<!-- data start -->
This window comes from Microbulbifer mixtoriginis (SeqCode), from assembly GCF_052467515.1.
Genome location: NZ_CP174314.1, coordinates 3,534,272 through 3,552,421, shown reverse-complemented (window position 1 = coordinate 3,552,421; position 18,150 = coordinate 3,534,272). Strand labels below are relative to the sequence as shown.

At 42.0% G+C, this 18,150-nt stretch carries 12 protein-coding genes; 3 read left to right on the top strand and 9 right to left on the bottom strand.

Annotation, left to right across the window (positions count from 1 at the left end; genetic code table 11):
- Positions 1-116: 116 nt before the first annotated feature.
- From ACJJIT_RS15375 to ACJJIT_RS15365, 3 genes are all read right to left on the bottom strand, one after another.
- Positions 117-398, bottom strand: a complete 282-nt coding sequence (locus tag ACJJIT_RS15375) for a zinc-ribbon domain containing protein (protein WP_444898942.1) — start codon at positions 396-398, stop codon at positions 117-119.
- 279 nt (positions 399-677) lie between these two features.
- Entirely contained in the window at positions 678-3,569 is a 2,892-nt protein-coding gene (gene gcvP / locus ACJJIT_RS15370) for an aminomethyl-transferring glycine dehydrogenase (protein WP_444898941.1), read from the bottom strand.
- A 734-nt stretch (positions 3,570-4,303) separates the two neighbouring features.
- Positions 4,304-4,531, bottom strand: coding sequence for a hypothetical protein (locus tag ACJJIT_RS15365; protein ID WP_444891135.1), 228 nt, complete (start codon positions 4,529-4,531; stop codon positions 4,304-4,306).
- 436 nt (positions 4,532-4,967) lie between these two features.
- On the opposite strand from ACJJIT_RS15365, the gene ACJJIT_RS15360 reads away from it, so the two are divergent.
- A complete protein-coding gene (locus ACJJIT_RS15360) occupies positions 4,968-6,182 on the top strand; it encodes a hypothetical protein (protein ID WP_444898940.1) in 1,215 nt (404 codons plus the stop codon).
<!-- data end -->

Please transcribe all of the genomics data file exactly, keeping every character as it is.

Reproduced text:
This window comes from Microbulbifer mixtoriginis (SeqCode), from assembly GCF_052467515.1.
Genome location: NZ_CP174314.1, coordinates 3,534,272 through 3,552,421, shown reverse-complemented (window position 1 = coordinate 3,552,421; position 18,150 = coordinate 3,534,272). Strand labels below are relative to the sequence as shown.

At 42.0% G+C, this 18,150-nt stretch carries 12 protein-coding genes; 3 read left to right on the top strand and 9 right to left on the bottom strand.

Annotation, left to right across the window (positions count from 1 at the left end; genetic code table 11):
- Positions 1-116: 116 nt before the first annotated feature.
- From ACJJIT_RS15375 to ACJJIT_RS15365, 3 genes are all read right to left on the bottom strand, one after another.
- Positions 117-398, bottom strand: a complete 282-nt coding sequence (locus tag ACJJIT_RS15375) for a zinc-ribbon domain containing protein (protein WP_444898942.1) — start codon at positions 396-398, stop codon at positions 117-119.
- 279 nt (positions 399-677) lie between these two features.
- Entirely contained in the window at positions 678-3,569 is a 2,892-nt protein-coding gene (gene gcvP / locus ACJJIT_RS15370) for an aminomethyl-transferring glycine dehydrogenase (protein WP_444898941.1), read from the bottom strand.
- A 734-nt stretch (positions 3,570-4,303) separates the two neighbouring features.
- Positions 4,304-4,531, bottom strand: coding sequence for a hypothetical protein (locus tag ACJJIT_RS15365; protein ID WP_444891135.1), 228 nt, complete (start codon positions 4,529-4,531; stop codon positions 4,304-4,306).
- 436 nt (positions 4,532-4,967) lie between these two features.
- On the opposite strand from ACJJIT_RS15365, the gene ACJJIT_RS15360 reads away from it, so the two are divergent.
- A complete protein-coding gene (locus ACJJIT_RS15360) occupies positions 4,968-6,182 on the top strand; it encodes a hypothetical protein (protein ID WP_444898940.1) in 1,215 nt (404 codons plus the stop codon).